Refocusing Neuroscience: Moving Away from Mental Categories and Toward Complex Behaviors
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Mental terms—such as perception, cognition, action, emotion, as well as attention, memory, decision-making—are epistemically sterile. We support our thesis based on extensive comparative neuroanatomy knowledge of the organization of the vertebrate brain. Evolutionary pressures have moulded the central nervous system to promote survival. Careful characterization of the vertebrate brain shows that its architecture supports an enormous amount of communication and integration of signals, especially in birds and mammals. The general architecture supports a degree of ‘computational flexibility’ that enables animals to cope successfully with complex and ever-changing environments. Here, we suggest that the vertebrate neuroarchitecture does not respect the boundaries of standard mental terms, and propose that neuroscience should aim to unravel the dynamic coupling between large-scale brain circuits and complex, naturalistic behaviours.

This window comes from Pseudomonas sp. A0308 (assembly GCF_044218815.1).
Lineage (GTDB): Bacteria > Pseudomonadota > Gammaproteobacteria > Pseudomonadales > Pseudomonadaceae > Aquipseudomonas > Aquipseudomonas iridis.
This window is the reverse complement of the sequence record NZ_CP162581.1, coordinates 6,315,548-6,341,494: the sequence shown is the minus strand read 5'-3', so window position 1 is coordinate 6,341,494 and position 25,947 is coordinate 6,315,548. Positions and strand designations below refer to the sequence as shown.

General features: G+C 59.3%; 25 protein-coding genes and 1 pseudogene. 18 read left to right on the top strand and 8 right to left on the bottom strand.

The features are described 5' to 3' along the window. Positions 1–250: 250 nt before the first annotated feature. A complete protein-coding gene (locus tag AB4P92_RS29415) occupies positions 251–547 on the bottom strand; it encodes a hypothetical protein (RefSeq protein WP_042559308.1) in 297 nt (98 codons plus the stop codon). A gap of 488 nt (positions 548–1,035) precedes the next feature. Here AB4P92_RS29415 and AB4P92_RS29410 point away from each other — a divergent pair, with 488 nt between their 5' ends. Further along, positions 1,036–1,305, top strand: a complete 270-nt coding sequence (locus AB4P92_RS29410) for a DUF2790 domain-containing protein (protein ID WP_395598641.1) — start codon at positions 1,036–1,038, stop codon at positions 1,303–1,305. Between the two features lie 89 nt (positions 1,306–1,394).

Is part ofPhilosophical Transactions of the Royal Society B: Biological Sciences, 2021, vol. 377, núm. 1844, Article Number 20200534
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